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Sweet ScienceSweet Science

October 19, 2012

3 Min Read
Sweet Science

By Cindy Hazen, Contributing Editor

Sweeteners dont look alike, taste alike or behave alike. Yet, theres a tendency to compare. Sugar, or sucrose, is the standard, because its familiar to us and, importantly, its sweet from start to finish.

Sweetness is measured in how quick and how long sweet lasts in your mouth," explains Laura Ennis, senior beverage innovation technologist, David Michael & Co., Philadelphia. This can be measured by a temporal sweetness profile. Different sweeteners are rated on their intensity over time, and these results can be plotted onto a graph. For example, crystalline fructose peaks very early and fades rather quickly, whereas sucrose peaks later and lasts longer, hence the reason that most chewing gums are accentuated with artificial sweeteners to keep the sweet profile lasting longer. Non-nutritive sweeteners tend to take the longest to peak and, therefore, lack this upfront sweetness."

Perception of sweetness occurs when a sweet molecule comes in contact with a sweet receptor in the taste bud. Protein conversions lead to depolarization of the cell, which then leads to a buildup of the ions within the cell and causes the neurons to perceive sweetness," says Richard Davidson, vice president, Hagelin Flavor Technologies, Inc., Branchburg, NJ.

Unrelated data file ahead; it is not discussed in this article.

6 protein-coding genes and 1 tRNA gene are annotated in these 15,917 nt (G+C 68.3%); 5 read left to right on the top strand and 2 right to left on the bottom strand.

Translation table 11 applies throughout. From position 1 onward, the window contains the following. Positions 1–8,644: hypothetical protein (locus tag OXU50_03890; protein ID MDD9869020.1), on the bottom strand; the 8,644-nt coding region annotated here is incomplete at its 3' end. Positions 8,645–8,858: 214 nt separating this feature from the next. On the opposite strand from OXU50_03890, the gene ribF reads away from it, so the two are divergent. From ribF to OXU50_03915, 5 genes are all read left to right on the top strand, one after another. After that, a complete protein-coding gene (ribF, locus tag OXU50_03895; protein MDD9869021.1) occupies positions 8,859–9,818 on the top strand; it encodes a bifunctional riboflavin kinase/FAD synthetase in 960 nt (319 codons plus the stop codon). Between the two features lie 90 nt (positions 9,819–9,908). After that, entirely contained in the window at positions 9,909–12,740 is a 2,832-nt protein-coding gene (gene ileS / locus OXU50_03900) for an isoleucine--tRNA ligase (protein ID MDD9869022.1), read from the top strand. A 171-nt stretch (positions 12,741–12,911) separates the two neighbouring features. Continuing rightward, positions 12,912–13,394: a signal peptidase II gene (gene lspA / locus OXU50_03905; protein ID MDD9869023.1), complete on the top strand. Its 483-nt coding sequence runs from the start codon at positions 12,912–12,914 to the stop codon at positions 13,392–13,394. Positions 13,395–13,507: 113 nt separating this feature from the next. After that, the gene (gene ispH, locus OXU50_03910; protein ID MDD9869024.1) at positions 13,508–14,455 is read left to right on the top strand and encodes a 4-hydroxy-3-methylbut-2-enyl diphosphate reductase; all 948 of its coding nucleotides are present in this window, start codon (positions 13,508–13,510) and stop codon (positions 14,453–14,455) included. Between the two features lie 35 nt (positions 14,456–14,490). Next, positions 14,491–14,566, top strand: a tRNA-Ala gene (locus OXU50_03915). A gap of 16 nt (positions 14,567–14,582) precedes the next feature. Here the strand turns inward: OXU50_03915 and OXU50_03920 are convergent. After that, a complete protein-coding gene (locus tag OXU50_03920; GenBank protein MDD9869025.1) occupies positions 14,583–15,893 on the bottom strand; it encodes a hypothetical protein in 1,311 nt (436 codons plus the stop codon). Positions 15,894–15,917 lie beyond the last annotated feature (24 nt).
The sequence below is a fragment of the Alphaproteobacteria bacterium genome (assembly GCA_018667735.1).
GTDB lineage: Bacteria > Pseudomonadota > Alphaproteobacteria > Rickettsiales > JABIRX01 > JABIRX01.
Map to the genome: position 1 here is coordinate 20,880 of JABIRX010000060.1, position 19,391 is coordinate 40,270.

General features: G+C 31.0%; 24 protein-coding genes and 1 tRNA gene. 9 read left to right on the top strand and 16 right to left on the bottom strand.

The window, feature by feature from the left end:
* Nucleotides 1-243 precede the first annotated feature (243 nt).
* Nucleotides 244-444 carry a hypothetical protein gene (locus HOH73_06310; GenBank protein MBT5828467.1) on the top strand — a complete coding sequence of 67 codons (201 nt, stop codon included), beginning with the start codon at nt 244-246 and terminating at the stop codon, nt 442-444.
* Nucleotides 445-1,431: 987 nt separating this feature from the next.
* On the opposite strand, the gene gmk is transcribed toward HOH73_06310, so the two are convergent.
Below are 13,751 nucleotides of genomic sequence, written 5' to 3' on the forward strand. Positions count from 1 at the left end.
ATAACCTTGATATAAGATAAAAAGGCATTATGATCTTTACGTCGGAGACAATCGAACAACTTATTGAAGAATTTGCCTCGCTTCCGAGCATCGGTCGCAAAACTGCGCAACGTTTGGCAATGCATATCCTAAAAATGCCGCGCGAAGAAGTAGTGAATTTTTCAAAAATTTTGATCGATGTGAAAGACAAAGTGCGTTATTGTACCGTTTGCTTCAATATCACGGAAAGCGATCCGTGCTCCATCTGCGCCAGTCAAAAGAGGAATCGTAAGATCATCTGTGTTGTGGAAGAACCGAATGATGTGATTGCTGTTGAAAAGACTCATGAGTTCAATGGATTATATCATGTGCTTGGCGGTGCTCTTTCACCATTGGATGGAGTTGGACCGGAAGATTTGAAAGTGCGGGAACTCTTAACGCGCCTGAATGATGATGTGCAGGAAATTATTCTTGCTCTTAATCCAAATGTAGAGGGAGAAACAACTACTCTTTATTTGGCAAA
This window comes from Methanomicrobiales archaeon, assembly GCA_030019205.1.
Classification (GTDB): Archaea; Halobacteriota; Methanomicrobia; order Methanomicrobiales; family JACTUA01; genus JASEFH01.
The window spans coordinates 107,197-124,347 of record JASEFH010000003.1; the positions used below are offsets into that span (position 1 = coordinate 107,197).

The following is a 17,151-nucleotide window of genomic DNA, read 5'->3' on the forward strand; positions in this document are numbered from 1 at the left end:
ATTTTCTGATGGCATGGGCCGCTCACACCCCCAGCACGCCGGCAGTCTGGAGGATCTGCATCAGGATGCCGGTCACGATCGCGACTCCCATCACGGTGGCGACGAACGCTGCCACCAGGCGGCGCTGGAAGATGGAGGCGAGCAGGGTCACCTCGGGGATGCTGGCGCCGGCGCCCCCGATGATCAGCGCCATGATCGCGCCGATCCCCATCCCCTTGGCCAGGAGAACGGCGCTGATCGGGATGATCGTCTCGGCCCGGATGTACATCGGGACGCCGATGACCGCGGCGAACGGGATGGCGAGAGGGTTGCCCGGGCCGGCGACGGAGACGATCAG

When the receptor is saturated, more sweetness cant be detected. If you drink a soda and then eat a piece of candy, depending on how much sugar is in the candy, you cant taste the sweetness of the candy because youve already peaked the receptor. It cant detect any more sweetness. You get to a point of diminishing returns."

Sweetness can seem enhanced by mouthfeel. Perceiving more fullness in your mouth aids in sweetness perception," says Ennis. Fats and bases that coat the mouth can detract from sweetness."

In the search to reduce sugar consumption and to optimize sweeteners, the industry is trying to come up with a silver bullet that will trick the cell into thinking a molecule is more sweet than it actually is.

You can go the old-fashioned way and use a molecule that is sweet. Sometimes we use vanillin, ethyl vanillin or helioptropine," Davidson says. "Those are components that will make you perceive more sweetness, but unfortunately they also carry flavor characteristics. Vanillin is going to taste vanilla-like. Heliotropine is going to be more of a cotton candy type flavor. Caramel furanones add sweetness, but again, they are characterizing."

Flavor companies are developing molecules built to get the receptor to depolarize more rapidly to give a stronger sweetness perception without adding a flavor note. You want to act on the chemistry on the cell, not to induce the flavor response," Davidson says. Thats been the trick."

Cindy Hazen, an industry veteran with more than 25 years experience, developed food science chops in seasonings, dry blends, beverages and more. Today, when not writing or consulting she expands her knowledge of food safety as a food-safety officer for a Memphis-based produce distributor. She can be reached at cindy-hazen.com.

On the Web: To download content related to sweeteners, visit the Food Product Design Content Library at foodproductdesign/library.aspx.

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